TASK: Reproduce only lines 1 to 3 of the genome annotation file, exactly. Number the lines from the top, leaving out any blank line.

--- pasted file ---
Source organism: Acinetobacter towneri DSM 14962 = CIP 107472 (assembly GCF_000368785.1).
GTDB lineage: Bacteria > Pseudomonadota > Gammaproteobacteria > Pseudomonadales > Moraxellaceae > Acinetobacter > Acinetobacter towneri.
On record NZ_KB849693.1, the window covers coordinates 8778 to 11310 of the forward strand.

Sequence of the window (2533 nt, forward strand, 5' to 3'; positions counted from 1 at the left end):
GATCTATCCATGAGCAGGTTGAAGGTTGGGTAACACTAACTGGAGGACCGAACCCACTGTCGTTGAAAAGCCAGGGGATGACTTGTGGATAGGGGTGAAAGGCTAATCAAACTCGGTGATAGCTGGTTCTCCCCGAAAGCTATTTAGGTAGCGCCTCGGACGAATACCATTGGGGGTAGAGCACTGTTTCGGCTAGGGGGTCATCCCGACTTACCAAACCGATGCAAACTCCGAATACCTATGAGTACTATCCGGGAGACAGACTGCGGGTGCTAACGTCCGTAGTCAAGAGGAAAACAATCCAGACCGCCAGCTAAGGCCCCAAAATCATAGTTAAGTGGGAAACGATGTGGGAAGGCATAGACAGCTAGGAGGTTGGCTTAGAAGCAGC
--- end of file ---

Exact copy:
Source organism: Acinetobacter towneri DSM 14962 = CIP 107472 (assembly GCF_000368785.1).
GTDB lineage: Bacteria > Pseudomonadota > Gammaproteobacteria > Pseudomonadales > Moraxellaceae > Acinetobacter > Acinetobacter towneri.
On record NZ_KB849693.1, the window covers coordinates 8778 to 11310 of the forward strand.